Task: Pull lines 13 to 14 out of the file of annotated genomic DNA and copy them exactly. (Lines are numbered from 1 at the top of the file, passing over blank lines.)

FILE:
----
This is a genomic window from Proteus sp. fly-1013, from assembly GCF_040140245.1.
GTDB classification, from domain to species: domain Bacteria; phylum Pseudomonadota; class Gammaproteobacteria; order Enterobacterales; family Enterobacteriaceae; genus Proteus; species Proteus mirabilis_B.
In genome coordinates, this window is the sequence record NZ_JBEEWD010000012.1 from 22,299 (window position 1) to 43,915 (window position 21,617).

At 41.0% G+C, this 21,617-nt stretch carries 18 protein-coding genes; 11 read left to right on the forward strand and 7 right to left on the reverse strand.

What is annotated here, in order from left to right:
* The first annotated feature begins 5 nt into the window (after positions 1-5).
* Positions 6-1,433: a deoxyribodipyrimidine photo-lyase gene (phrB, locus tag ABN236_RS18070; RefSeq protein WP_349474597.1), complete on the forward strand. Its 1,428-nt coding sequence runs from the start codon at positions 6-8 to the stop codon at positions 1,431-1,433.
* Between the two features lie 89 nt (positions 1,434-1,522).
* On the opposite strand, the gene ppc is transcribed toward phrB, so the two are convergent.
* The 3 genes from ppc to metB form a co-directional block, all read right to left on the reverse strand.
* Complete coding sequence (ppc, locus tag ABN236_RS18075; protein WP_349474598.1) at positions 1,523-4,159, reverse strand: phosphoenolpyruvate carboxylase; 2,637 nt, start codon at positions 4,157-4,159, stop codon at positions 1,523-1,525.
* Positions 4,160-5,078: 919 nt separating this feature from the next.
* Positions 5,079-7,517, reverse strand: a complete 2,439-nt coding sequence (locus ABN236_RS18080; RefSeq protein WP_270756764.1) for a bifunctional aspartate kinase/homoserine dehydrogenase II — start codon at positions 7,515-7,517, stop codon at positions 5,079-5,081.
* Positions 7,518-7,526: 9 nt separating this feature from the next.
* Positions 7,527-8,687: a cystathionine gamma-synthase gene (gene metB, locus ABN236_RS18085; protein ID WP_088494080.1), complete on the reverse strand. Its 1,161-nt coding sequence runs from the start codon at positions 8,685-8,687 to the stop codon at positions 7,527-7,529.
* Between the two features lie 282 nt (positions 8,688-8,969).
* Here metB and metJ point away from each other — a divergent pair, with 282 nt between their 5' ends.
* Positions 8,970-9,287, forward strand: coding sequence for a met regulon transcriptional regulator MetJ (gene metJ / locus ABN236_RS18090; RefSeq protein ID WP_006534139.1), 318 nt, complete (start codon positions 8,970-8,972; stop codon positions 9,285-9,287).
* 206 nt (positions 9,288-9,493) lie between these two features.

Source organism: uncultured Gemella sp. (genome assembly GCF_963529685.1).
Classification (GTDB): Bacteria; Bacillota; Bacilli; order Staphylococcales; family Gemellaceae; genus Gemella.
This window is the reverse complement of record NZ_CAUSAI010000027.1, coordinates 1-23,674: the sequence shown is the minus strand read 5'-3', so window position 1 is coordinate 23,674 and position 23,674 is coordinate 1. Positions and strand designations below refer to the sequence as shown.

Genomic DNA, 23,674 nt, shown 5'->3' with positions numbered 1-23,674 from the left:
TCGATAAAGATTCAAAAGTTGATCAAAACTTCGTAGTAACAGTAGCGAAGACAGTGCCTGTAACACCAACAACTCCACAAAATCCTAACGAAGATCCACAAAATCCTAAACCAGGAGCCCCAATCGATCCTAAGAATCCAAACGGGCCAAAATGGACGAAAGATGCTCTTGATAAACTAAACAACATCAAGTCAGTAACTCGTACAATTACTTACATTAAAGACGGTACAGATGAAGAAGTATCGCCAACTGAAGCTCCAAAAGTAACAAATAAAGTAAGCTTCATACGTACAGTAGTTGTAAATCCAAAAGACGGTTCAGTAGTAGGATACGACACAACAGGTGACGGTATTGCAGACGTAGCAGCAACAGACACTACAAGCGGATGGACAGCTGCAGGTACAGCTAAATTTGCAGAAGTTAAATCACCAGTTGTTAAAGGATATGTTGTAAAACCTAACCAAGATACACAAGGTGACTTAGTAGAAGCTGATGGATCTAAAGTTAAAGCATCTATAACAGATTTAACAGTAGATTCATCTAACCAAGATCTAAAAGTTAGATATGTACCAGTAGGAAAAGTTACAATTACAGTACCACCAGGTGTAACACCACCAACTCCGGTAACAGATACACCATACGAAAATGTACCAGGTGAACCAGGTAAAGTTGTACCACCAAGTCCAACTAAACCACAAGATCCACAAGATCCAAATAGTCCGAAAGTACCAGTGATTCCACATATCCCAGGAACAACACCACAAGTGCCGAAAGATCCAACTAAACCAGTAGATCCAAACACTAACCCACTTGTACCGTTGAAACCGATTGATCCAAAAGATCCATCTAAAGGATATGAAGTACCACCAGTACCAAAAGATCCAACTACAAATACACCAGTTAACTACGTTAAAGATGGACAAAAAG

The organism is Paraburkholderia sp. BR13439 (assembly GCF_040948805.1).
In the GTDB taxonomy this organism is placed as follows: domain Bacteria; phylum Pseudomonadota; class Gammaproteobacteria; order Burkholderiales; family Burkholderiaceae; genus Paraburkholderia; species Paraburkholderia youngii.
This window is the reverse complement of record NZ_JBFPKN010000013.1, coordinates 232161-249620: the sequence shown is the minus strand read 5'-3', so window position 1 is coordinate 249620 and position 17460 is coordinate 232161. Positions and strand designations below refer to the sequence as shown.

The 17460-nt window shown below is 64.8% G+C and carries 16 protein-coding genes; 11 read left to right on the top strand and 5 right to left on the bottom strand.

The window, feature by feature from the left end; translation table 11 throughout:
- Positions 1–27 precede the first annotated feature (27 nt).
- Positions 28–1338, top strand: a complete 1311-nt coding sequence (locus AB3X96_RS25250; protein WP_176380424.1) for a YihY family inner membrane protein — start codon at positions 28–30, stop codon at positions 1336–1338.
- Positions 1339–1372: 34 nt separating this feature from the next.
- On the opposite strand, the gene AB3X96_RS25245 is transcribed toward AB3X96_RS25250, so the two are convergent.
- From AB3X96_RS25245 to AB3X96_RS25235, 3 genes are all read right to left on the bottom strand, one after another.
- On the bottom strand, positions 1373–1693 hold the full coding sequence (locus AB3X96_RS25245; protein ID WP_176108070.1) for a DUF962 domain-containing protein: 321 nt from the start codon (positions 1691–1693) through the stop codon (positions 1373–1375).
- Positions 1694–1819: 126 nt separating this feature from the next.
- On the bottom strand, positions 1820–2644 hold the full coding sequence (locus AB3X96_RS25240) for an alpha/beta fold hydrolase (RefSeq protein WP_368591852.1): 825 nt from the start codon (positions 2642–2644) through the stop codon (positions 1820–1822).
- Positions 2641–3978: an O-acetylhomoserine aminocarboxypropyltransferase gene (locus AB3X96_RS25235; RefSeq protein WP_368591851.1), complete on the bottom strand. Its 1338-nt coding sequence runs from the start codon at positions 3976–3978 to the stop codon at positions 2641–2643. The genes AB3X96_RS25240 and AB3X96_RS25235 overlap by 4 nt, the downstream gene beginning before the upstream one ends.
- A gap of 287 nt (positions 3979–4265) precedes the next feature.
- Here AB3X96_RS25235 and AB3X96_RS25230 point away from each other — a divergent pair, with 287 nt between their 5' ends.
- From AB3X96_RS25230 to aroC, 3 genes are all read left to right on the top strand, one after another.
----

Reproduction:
* Positions 5,079-7,517, reverse strand: a complete 2,439-nt coding sequence (locus ABN236_RS18080; RefSeq protein WP_270756764.1) for a bifunctional aspartate kinase/homoserine dehydrogenase II — start codon at positions 7,515-7,517, stop codon at positions 5,079-5,081.
* Positions 7,518-7,526: 9 nt separating this feature from the next.